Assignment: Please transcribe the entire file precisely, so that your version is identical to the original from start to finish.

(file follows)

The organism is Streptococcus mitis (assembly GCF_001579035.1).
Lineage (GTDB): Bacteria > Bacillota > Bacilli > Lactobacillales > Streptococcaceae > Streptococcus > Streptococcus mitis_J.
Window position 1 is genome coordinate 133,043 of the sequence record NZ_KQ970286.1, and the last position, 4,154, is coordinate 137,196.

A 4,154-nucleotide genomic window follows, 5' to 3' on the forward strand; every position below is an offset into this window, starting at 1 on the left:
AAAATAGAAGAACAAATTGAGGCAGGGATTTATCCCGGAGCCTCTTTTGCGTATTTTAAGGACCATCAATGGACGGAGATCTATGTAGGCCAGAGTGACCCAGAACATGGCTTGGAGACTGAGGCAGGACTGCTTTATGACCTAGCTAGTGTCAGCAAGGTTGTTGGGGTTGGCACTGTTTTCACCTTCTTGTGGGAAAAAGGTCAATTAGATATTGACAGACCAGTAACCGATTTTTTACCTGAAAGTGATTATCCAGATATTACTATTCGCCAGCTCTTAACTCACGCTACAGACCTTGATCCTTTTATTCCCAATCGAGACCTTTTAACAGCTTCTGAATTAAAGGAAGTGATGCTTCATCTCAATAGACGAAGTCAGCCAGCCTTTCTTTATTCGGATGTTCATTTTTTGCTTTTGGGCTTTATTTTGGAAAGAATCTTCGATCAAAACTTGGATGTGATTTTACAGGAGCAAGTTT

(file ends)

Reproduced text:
The organism is Streptococcus mitis (assembly GCF_001579035.1).
Lineage (GTDB): Bacteria > Bacillota > Bacilli > Lactobacillales > Streptococcaceae > Streptococcus > Streptococcus mitis_J.
Window position 1 is genome coordinate 133,043 of the sequence record NZ_KQ970286.1, and the last position, 4,154, is coordinate 137,196.

A 4,154-nucleotide genomic window follows, 5' to 3' on the forward strand; every position below is an offset into this window, starting at 1 on the left:
AAAATAGAAGAACAAATTGAGGCAGGGATTTATCCCGGAGCCTCTTTTGCGTATTTTAAGGACCATCAATGGACGGAGATCTATGTAGGCCAGAGTGACCCAGAACATGGCTTGGAGACTGAGGCAGGACTGCTTTATGACCTAGCTAGTGTCAGCAAGGTTGTTGGGGTTGGCACTGTTTTCACCTTCTTGTGGGAAAAAGGTCAATTAGATATTGACAGACCAGTAACCGATTTTTTACCTGAAAGTGATTATCCAGATATTACTATTCGCCAGCTCTTAACTCACGCTACAGACCTTGATCCTTTTATTCCCAATCGAGACCTTTTAACAGCTTCTGAATTAAAGGAAGTGATGCTTCATCTCAATAGACGAAGTCAGCCAGCCTTTCTTTATTCGGATGTTCATTTTTTGCTTTTGGGCTTTATTTTGGAAAGAATCTTCGATCAAAACTTGGATGTGATTTTACAGGAGCAAGTTT